Sasha’s Bloc – Runaway Blues
Sasha’s Bloc, the renowned Los Angeles based jazz collective recently responsible for two of the best modern jazz albums of the last twenty years, with members of the legendary vocal group Take 6 in tow, ventured to Hollywood’s famous Capitol Records recording studios for the creation of their latest cut. The original composition “Runaway Blues” is a thoughtful and often surprisingly poetic reflection on the vagaries of love, life, and facing our personal truths. It fuses a number of musical influences into a larger whole – gospel, jazz, and blues mix easily in the hands of such highly skilled musicians. Most importantly, no one involved here, instrumentally or vocally, overdoes their respective parts. The approach retains immense tastefulness throughout but remains emotionally affecting. While everyone involved in this song are technically superb musicians, they never fail to play with the ever-mysterious feel that material like this demands.
The Grammy awarded vocal ensemble Take 6 joins the band for this song and one of their chief singers, Alvin Chea, does a commendable job taking over the lead vocals on this track. His phrasing is one of the song’s highlights. Chea coaxes each syllable from the lines with great care in order to better convey the song’s internal narrative and his willingness to exercise such patience weaves a dramatic spell for the listener. This sort of considered approach isn’t surprising from a twenty plus year veteran performer, but it goes beyond have the experience to make wise artistic decision. Chea’s talents are the guiding force that shapes his performance and they fan the song’s flames to help it burn ever brighter.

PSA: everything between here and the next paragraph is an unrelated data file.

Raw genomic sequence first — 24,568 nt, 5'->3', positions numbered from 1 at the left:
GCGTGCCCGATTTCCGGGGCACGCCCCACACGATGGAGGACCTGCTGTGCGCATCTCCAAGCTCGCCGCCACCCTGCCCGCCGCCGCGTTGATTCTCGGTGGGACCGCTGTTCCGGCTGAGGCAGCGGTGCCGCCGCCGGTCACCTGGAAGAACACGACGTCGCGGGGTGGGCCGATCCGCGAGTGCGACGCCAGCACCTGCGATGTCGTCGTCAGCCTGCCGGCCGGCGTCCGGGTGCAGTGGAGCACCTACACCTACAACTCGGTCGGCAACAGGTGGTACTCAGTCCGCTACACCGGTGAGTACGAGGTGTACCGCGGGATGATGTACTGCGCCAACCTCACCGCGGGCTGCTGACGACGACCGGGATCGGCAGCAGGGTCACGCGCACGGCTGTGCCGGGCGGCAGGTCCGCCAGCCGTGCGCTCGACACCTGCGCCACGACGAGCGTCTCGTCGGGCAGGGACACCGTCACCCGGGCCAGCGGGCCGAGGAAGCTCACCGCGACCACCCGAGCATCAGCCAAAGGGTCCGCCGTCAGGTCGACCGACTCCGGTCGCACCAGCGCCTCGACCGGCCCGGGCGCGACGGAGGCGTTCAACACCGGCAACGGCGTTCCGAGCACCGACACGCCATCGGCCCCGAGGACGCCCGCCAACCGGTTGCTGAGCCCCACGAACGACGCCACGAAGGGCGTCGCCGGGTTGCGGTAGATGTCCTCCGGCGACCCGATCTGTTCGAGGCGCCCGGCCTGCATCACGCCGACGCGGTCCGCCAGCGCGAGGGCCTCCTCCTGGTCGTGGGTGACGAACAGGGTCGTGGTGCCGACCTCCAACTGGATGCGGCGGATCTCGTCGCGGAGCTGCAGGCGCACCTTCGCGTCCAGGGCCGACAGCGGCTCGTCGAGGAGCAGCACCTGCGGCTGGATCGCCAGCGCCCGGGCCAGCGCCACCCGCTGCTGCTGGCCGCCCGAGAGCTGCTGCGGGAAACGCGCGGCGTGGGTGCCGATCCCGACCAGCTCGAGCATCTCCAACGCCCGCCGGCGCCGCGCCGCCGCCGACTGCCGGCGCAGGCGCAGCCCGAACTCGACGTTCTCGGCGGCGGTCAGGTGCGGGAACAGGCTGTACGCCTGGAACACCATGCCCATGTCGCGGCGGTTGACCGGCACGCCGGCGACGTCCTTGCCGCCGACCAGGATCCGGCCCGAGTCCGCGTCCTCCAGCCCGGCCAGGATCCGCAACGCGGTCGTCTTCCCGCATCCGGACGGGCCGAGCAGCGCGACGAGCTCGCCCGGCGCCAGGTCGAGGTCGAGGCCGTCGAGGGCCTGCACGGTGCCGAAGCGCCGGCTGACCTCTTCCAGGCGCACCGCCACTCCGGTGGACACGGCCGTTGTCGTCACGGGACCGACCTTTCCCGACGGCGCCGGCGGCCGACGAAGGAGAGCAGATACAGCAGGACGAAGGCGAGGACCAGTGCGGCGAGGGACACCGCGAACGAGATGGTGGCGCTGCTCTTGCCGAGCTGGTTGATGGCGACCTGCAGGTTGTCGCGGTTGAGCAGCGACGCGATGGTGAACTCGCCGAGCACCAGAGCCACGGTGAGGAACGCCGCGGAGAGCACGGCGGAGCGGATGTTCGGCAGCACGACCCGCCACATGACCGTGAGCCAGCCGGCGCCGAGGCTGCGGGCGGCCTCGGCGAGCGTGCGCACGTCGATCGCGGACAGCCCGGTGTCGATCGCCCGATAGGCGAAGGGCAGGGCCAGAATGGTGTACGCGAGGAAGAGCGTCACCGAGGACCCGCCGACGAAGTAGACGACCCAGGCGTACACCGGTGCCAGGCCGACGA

The musical highlight comes with the introduction of the brass section in the song’s second half. It contrasts well with Chea’s singing, the multi-part vocal harmonies, and tapestry of sound that Sasha’s Bloc has conjured up to this point. The chorus is, undoubtedly, the composition’s most stirring moment, but it once again achieves its distinction largely from the band’s sharp-minded refusal to overplay. It feels like a natural crescendo in the song rather than some contrived moment pandering to listeners. The rhythm section work plays a significant role in managing the song’s dynamics while the piano and an additional sprinkling of keyboards does an excellent job of evolving the song’s melody.
Sasha’s Bloc have taken a calculated risk with the new song that’s paid off well. Their turn away from the jazz/big band sound dominating their first two full length albums towards other traditional forms of American music like gospel and jazz has a refreshing effect on their sound without ever sacrificing any of their identity. Alexander Gershman, bassist and bandleader, has led Sasha’s Bloc to another pinnacle in their brief existence, but he’s wisely surrounded himself with a group of musicians more than capable of helping realize his musical ambitions. “Runaway Blues” is their finest work yet, in some ways, and certainly offers up evidence of a brilliant future.